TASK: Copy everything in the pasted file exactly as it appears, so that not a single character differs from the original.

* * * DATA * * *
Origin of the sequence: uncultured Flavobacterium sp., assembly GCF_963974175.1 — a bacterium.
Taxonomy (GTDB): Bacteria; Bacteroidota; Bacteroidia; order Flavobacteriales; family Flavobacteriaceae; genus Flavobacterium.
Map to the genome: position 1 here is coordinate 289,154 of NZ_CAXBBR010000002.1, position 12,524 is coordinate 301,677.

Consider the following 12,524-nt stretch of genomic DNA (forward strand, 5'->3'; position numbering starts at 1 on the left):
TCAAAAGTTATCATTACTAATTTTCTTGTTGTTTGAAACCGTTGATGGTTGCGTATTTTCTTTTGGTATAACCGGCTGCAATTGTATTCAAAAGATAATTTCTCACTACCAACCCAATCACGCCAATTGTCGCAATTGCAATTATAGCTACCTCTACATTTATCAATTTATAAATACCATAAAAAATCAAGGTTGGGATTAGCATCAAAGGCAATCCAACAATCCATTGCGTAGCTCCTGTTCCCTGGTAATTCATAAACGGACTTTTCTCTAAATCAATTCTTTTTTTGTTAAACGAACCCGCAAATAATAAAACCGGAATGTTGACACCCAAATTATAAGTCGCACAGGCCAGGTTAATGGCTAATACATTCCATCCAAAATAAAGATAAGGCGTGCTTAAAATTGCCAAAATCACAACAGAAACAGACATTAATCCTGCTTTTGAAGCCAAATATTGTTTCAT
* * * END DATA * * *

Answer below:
Origin of the sequence: uncultured Flavobacterium sp., assembly GCF_963974175.1 — a bacterium.
Taxonomy (GTDB): Bacteria; Bacteroidota; Bacteroidia; order Flavobacteriales; family Flavobacteriaceae; genus Flavobacterium.
Map to the genome: position 1 here is coordinate 289,154 of NZ_CAXBBR010000002.1, position 12,524 is coordinate 301,677.

Consider the following 12,524-nt stretch of genomic DNA (forward strand, 5'->3'; position numbering starts at 1 on the left):
TCAAAAGTTATCATTACTAATTTTCTTGTTGTTTGAAACCGTTGATGGTTGCGTATTTTCTTTTGGTATAACCGGCTGCAATTGTATTCAAAAGATAATTTCTCACTACCAACCCAATCACGCCAATTGTCGCAATTGCAATTATAGCTACCTCTACATTTATCAATTTATAAATACCATAAAAAATCAAGGTTGGGATTAGCATCAAAGGCAATCCAACAATCCATTGCGTAGCTCCTGTTCCCTGGTAATTCATAAACGGACTTTTCTCTAAATCAATTCTTTTTTTGTTAAACGAACCCGCAAATAATAAAACCGGAATGTTGACACCCAAATTATAAGTCGCACAGGCCAGGTTAATGGCTAATACATTCCATCCAAAATAAAGATAAGGCGTGCTTAAAATTGCCAAAATCACAACAGAAACAGACATTAATCCTGCTTTTGAAGCCAAATATTGTTTCAT